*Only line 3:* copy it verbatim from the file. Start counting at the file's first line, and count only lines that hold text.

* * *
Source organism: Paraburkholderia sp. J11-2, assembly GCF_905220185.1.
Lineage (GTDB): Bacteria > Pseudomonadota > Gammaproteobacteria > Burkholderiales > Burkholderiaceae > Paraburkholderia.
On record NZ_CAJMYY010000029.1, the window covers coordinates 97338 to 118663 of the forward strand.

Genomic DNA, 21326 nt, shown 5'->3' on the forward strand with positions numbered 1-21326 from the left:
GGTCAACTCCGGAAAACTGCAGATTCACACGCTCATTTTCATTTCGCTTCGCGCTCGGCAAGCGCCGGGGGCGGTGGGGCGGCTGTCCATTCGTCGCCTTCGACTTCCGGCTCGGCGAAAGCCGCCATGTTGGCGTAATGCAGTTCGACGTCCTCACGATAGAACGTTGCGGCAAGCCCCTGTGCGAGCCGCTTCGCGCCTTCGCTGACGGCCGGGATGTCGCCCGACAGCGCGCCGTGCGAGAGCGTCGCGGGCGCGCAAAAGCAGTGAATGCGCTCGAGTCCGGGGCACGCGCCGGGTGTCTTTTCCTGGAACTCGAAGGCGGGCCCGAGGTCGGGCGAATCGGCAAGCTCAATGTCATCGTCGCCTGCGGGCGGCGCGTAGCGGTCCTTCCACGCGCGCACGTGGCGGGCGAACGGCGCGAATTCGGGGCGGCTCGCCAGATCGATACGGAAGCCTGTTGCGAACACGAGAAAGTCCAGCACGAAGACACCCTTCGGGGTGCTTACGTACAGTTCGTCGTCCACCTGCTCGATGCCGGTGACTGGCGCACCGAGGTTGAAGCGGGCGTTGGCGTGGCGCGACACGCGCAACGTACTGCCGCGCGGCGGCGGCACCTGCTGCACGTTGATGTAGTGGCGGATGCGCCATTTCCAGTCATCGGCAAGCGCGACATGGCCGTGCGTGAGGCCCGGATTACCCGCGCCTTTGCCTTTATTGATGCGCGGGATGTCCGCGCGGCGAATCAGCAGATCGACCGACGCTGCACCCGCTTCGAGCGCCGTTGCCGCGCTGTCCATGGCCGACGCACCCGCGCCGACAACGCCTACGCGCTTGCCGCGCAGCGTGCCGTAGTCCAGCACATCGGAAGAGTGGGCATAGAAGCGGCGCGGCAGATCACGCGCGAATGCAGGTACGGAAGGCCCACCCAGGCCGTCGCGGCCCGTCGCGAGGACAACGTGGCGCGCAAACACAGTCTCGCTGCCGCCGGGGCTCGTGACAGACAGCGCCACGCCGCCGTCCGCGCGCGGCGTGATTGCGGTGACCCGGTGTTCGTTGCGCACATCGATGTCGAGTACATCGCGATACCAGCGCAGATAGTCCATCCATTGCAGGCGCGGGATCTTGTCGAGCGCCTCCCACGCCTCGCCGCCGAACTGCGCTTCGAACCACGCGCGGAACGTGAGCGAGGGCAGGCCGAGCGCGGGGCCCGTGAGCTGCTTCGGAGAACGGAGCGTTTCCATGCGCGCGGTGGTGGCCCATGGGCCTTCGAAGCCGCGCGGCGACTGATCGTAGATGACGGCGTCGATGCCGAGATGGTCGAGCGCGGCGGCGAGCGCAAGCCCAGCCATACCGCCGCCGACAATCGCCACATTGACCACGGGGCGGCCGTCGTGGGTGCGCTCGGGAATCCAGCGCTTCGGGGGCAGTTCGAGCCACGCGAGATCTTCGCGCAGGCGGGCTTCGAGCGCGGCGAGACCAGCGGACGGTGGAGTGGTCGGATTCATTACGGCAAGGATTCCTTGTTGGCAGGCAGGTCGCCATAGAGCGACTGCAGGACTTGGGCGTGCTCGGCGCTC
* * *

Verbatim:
On record NZ_CAJMYY010000029.1, the window covers coordinates 97338 to 118663 of the forward strand.